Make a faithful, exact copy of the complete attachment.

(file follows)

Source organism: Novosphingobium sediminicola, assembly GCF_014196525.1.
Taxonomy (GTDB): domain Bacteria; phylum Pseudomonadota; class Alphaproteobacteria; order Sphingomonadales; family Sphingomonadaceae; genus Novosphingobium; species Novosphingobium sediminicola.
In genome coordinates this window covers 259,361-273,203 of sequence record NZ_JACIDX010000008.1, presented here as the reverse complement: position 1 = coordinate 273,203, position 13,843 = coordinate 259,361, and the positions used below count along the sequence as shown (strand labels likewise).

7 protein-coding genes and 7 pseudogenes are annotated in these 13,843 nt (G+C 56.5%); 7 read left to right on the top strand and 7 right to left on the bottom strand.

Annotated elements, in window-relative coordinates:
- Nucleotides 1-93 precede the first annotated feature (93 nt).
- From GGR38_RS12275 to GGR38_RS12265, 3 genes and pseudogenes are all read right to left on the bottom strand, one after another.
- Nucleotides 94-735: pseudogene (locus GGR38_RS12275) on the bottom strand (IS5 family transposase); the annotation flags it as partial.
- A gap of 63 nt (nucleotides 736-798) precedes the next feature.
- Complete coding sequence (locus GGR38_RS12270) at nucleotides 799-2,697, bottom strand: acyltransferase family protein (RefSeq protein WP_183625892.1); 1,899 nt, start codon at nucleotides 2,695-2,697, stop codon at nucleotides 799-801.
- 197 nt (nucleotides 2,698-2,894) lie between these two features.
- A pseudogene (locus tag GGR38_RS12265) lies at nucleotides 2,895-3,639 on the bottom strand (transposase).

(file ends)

Source organism: Novosphingobium sediminicola, assembly GCF_014196525.1.
Taxonomy (GTDB): domain Bacteria; phylum Pseudomonadota; class Alphaproteobacteria; order Sphingomonadales; family Sphingomonadaceae; genus Novosphingobium; species Novosphingobium sediminicola.
In genome coordinates this window covers 259,361-273,203 of sequence record NZ_JACIDX010000008.1, presented here as the reverse complement: position 1 = coordinate 273,203, position 13,843 = coordinate 259,361, and the positions used below count along the sequence as shown (strand labels likewise).

7 protein-coding genes and 7 pseudogenes are annotated in these 13,843 nt (G+C 56.5%); 7 read left to right on the top strand and 7 right to left on the bottom strand.

Annotated elements, in window-relative coordinates:
- Nucleotides 1-93 precede the first annotated feature (93 nt).
- From GGR38_RS12275 to GGR38_RS12265, 3 genes and pseudogenes are all read right to left on the bottom strand, one after another.
- Nucleotides 94-735: pseudogene (locus GGR38_RS12275) on the bottom strand (IS5 family transposase); the annotation flags it as partial.
- A gap of 63 nt (nucleotides 736-798) precedes the next feature.
- Complete coding sequence (locus GGR38_RS12270) at nucleotides 799-2,697, bottom strand: acyltransferase family protein (RefSeq protein WP_183625892.1); 1,899 nt, start codon at nucleotides 2,695-2,697, stop codon at nucleotides 799-801.
- 197 nt (nucleotides 2,698-2,894) lie between these two features.
- A pseudogene (locus tag GGR38_RS12265) lies at nucleotides 2,895-3,639 on the bottom strand (transposase).